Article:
DUBAI — An awe-inspiring tale took the assembled Press by surprise at the gathering for the latest film to release at the Dubai International Film Festival.
Budrus, written and directed by Brazilian filmmaker Julia Bacha, is a documentary which captures months of protests at the proposed Israeli Separation Barrier that threatened to wipe out the West Bank village from where the film took its name.
The story begins with a focus on Ayed Morrar, a Palestinian community organiser, who puts together a peaceful protest, uniting Hamas and Fatah supporters as well as Israeli citizens around Budrus.
The protest, although unique in its set up, was moderately successful but had little effect on proceedings.
It was not until his highly motivated and determined daughter Iltezam came onboard and at the age of fifteen mobilised an entire women’s wing that the campaign was revitalised.
Bringing together not only people of different political persuasions, different nationalities but also the two genders in a country where conservative values are widespread and strictly adhered to the peaceful protest in Budrus became an example for all villages along the Barrier’s border to follow.
“The Press only covers violent protests and what politicians have to say,” Bacha told the media. “What this film and the organisation I work for try and do is bring out the different stories from Palestine — the silent and peaceful protest stories — and give them a voice.”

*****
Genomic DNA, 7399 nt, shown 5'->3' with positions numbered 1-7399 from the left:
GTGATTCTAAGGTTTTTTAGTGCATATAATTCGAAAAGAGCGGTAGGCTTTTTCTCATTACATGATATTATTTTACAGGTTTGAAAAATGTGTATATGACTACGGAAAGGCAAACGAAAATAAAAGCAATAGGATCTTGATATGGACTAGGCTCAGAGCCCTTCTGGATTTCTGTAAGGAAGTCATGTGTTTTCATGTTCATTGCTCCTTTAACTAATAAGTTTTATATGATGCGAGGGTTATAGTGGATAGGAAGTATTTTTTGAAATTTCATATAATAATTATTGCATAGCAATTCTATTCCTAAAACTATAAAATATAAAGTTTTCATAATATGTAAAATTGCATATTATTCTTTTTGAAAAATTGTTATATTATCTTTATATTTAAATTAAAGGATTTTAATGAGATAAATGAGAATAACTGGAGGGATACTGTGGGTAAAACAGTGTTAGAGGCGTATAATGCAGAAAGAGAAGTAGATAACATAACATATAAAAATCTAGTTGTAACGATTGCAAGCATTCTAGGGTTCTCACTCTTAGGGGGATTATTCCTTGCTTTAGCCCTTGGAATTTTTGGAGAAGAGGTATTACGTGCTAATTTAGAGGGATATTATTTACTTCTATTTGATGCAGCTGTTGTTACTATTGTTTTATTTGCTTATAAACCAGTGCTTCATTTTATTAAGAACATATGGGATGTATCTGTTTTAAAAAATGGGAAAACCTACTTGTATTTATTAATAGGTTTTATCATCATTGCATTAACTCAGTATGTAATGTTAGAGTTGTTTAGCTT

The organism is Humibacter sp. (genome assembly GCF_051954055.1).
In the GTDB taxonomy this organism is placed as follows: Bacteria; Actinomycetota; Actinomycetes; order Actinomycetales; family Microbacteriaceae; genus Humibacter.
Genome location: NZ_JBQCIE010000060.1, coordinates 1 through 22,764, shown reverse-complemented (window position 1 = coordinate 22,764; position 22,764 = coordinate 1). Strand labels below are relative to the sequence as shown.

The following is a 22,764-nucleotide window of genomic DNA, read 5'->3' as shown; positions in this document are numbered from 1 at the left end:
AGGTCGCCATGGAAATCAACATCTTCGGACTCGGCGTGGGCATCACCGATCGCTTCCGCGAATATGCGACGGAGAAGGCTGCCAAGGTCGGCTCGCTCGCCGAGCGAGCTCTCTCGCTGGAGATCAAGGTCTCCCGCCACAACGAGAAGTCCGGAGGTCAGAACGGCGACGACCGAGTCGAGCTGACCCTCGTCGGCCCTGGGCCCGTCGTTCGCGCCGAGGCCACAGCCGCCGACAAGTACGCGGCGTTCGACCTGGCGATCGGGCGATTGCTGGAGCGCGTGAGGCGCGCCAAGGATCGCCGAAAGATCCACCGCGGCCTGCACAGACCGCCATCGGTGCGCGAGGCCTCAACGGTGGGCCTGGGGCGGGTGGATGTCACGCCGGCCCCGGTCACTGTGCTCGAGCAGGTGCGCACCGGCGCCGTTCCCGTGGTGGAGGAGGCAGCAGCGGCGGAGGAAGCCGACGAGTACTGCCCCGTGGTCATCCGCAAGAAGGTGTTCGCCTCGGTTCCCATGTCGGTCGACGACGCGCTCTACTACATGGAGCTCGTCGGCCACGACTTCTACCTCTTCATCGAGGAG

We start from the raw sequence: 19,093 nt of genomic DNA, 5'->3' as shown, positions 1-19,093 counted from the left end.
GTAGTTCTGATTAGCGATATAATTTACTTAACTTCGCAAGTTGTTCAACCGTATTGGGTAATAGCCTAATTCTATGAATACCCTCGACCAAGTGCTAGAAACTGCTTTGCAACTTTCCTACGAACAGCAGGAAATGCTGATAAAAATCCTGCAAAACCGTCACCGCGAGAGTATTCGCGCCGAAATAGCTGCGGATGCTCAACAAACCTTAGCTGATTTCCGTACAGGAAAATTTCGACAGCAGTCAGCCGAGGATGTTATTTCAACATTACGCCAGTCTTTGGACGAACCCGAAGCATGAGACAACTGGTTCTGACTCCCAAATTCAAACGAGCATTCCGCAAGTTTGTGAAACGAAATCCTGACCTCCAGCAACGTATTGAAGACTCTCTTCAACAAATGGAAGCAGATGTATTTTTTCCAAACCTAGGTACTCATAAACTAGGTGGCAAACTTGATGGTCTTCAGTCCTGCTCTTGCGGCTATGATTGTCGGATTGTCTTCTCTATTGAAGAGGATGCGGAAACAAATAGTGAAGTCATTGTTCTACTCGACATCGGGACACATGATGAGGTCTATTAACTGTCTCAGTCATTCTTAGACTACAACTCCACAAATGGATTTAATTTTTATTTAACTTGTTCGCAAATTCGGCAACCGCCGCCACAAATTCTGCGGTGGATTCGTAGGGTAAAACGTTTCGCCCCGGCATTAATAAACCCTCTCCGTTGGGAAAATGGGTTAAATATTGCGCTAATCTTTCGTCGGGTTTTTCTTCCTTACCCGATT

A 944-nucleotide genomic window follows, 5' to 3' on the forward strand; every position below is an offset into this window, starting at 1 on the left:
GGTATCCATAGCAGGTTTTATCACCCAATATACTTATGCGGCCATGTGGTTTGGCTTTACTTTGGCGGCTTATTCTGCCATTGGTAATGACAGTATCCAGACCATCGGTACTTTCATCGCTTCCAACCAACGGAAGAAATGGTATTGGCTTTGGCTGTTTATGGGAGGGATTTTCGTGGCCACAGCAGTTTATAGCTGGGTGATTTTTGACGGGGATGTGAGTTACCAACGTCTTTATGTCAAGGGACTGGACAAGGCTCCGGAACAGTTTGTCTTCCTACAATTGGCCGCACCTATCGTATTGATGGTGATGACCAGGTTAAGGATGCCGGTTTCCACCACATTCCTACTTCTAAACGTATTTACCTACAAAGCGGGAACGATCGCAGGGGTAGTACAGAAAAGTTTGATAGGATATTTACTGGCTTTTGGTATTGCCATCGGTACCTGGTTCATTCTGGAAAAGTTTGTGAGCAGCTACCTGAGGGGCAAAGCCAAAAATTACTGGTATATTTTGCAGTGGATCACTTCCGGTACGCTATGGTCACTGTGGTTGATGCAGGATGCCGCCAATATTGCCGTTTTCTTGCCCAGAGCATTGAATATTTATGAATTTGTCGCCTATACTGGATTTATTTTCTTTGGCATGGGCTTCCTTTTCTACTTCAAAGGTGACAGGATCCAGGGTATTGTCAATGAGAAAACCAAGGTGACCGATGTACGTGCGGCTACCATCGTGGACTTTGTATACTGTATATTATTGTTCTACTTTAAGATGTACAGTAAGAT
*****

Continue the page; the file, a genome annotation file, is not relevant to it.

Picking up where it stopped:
Bacha is a producer and media director with Just Vision, an organisation with the view to documenting and publicising those who are trying to put an end to the Israeli/Palestinian conflict.
“Budrus is an international voice and call to take action and start changing the world view of the region.”
The film charts the origins and organisation of Morrar and his daughter’s protest, which culminated in 1500 people standing up to Israeli soldiers in a non-violent show of solidarity.
For the first time Israeli citizens crossed the Green Line to join those they felt were being wronged. Iltezam Morrar’s involvement started months earlier when she questioned why women were taking a back seat when problems in Palestine affect them equally.
“It’s not just a man’s problem,” she stated. “My mother and friends would always be talking about protests and one day I thought why don’t we just go too. My father was already a community organiser and very active so there would be no reason for him to prevent me.”
At first Iltezam and 10 of her friends went to a smaller meeting between Palestinian’s and Israeli soldiers elsewhere. She reported back to her friends who remained at school what she had seen and there was a mass interest.
By the time the Budrus protest came around she had a huge following of girls. Her father Ayed Morrar stated proudly, “Women make up fifty percent of our society so they should stand by us. Each village along the border has now taken the model of Budrus and used it in their own struggle. This has brought in media attention and hopefully people will see that peaceful protest is the most effective measure.”
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